Ask the Mercury: What was Mr T's called... and why no free parking?

Action from the fire at Mr T's on Southtown Road, Great Yarmouth where 12 appliances were on scene.

A flashback to the blaze at Mr T's - Credit: Archant

Questions have flooded in for our new Ask the Mercury feature.

Ask the Mercury is an opportunity for our readers to ask us the questions that matter the most to them, big or small, about Great Yarmouth.

We will then go away and do our best to answer them.

Got a question you would like us to answer? Email them to askthemercury@archant.co.uk.

Got a question you would like us to answer? Email them to askthemercury@archant.co.uk. - Credit: Archant

Here are the latest set of questions sent in: 

James Coleman asked: "I was wondering if the third river crossing has been given a name yet, like the Haven and Breydon bridges have?"

The construction work has already changed the landscape of Great Yarmouth's riverside area after hom

Work is progressing on the third crossing - Credit: Mike Page

Deputy leader of Norfolk County Council Graham Plant said: "Next year will see us begin the process of naming our new bridge, which the local community will very much be involved in and I look forward to seeing this long awaited project finally become a reality, which I know will benefit Great Yarmouth and the wider region for many years to come."

Linda Sedgewick asked: "Why can't the town centre partners see Asda, Tesco and Gapton are full of shoppers? The town is empty and shops are closing down. The massive difference is free parking.

Great Yarmouth's town centre was busy ahead of wider re-openings on Saturday, July 4. Photo: Sarah B

Should more be done to boost footfall in Great Yarmouth town centre? - Credit: Archant

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A statement from Great Yarmouth Borough Council said: : “We review our parking charges carefully every year, and we do already offer frequent free parking in Great Yarmouth town centre. This includes free parking at selected car parks every weekday from 4pm, and from noon on Wednesdays. From now until January 2, shoppers can park for free every weekend in six town centre car parks to get their Christmas shopping done.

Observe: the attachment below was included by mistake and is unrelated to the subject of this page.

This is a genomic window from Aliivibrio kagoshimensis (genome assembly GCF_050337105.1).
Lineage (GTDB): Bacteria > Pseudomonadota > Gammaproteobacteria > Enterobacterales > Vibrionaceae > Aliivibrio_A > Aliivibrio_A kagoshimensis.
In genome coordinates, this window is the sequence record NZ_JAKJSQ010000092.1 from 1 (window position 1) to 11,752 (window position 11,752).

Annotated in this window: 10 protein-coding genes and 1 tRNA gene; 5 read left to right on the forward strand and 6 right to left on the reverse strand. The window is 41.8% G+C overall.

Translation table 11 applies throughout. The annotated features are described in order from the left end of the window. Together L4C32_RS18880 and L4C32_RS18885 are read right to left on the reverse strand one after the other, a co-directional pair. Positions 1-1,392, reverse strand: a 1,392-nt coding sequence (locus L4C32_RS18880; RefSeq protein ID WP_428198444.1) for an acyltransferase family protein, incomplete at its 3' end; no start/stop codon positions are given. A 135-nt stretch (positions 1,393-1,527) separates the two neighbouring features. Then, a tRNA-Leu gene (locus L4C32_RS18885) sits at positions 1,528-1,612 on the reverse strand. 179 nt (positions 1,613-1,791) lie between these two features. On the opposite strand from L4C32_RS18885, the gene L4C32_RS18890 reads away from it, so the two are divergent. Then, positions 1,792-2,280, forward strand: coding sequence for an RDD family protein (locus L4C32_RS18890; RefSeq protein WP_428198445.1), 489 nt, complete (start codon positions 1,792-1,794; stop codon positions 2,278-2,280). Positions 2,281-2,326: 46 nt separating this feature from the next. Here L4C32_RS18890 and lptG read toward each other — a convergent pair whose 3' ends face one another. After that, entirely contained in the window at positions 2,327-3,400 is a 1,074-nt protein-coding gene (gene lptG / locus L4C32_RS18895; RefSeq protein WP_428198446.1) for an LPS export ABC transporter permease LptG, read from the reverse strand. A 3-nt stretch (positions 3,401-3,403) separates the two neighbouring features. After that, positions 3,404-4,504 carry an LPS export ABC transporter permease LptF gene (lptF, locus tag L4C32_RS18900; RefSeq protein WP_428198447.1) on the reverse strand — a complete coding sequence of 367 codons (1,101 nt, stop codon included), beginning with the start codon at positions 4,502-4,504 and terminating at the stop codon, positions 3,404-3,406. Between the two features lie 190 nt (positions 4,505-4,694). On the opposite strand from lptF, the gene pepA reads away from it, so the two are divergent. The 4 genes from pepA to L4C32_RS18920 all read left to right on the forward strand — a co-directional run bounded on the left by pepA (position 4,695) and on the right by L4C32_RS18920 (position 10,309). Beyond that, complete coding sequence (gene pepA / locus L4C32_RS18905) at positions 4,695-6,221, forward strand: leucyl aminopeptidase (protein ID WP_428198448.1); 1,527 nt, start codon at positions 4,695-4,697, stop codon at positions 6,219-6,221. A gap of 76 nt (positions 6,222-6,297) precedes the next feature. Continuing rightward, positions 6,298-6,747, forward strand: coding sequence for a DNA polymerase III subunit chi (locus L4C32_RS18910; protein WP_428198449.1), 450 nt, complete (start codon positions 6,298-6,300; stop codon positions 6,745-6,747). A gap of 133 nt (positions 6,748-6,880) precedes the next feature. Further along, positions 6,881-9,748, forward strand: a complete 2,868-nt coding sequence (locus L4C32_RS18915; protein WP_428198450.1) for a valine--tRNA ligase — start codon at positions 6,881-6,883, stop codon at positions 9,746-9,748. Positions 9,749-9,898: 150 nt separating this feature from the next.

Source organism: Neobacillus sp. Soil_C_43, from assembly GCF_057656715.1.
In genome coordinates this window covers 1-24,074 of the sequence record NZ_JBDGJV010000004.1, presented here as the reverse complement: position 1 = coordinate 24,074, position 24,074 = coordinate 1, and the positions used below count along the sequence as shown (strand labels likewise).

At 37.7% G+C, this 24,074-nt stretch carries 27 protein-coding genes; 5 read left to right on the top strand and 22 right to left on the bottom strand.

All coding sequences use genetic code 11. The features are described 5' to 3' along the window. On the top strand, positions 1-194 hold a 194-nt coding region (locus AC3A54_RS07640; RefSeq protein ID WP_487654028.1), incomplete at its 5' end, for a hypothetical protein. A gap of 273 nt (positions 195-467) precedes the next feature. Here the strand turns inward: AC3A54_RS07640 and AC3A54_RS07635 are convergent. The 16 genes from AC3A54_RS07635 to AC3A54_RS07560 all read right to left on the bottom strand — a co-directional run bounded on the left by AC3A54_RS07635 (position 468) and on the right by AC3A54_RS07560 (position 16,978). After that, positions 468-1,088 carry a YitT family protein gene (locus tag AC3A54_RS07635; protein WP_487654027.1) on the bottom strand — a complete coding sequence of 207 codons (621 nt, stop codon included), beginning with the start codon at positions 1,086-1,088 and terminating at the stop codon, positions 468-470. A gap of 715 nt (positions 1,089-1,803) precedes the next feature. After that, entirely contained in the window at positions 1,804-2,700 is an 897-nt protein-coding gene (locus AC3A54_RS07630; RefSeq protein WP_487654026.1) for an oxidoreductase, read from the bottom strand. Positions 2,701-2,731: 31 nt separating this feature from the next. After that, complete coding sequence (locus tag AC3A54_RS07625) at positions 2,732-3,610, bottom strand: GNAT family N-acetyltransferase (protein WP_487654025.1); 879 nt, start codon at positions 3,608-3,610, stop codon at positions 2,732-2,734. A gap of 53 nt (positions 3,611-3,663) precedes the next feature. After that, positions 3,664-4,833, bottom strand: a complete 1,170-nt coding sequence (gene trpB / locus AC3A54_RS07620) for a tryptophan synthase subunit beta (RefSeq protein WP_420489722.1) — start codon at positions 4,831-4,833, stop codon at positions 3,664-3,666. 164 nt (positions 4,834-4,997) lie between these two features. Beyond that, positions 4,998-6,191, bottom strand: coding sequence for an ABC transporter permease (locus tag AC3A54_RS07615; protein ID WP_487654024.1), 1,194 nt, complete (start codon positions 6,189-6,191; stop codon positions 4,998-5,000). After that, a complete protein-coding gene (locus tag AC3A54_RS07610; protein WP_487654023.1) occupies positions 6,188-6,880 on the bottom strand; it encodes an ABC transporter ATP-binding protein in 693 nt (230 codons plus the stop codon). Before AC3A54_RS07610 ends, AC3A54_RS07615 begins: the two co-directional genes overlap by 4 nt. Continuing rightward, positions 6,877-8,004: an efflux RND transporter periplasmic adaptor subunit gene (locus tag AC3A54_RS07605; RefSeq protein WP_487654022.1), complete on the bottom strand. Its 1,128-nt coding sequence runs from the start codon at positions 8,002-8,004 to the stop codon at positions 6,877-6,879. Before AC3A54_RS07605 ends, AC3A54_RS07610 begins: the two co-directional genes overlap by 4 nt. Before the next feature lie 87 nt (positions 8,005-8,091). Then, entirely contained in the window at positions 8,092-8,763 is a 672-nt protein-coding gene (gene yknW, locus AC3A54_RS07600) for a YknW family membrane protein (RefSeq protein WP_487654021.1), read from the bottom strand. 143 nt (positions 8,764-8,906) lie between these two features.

“Parking charges, especially in the summer months, are an important part of our income – for example, this year we expect to get around £1.7m in income from parking. This pays for the upkeep of the car parks as well as contributing to other council work.

 “For now we think the best way to increase footfall is through events like our Christmas In The Parks markets, and long-term investment like the new £4.7m covered market and the £10m library and learning hub in the former Palmer’s building."

Claire Moore asked: "Before Mister T’s on Southtown Road burnt down what was it called? I know the name changed at some point but I don’t know what to."

Picture of: Fire crew who had to put out yet another fire at the Mr T's eating house on Southtown Ro

Picture of: Fire crew who had to put out yet another fire at the Mr T's eating house on Southtown Road. Reporter: Stephen Pullinger For: Location: Gt Yarmouth 14/05/2005. Photographer: Rob Colman. - Credit: Rob Colman

We raided the Peggotty archives to answer this question.

An article from 2005 states: "The fire-ravaged Mr T’s restaurant on Southtown Road has to be demolished, and a developer proposes to replace it with 16 flats. Like many older Yarmouthians, I remember the property — then Lichfield House — altering from private residence (Henry Wyllys, physician and surgeon?) after the war to Government offices for pensions and National Insurance contributions and benefits from the late 1940s until 1972.

"Then Norfolk Radio moved in. I think the WRVS once occupied part of the building. When Graham Tinion moved from the Carlton Hotel to Lichfield House and renamed it Mr T’s, the Mercury staff held their Christmas dinner there, giving me my first experience of karaoke."

Richard Blackburn asked: "Could The Mercury find out why we do not hear about prosecutions of people using electric scooters on public roads, footpaths and parks."

Great Yarmouth's e-scooter trial has been a hailed a success after nearly 10,000 people registered t

Great Yarmouth's e-scooter trial has been a hailed a success after nearly 10,000 people registered to use them. - Credit: Great Yarmouth Borough Council

Norfolk police say they do prosecute people using e-scooters, and cases have been reported elsewhere in the county. 

A statement from the force said: "If you are caught riding an e-scooter in a public place, you could have your e-scooter seized. Costs to recover an e-scooter are £150 plus £10 a day storage fee. You could also face up to six penalty points on your licence and a fine of £300. "

Great Yarmouth Borough Council are currently running the Ginger rental scheme. These e-scooters should only be used in Great Yarmouth and on the road or cycle paths within the trial zone.

To ask a question email askthemercury@archant.co.uk

No question is too small, and we will do our best to answer as many questions as we can, and run the answers in the Mercury.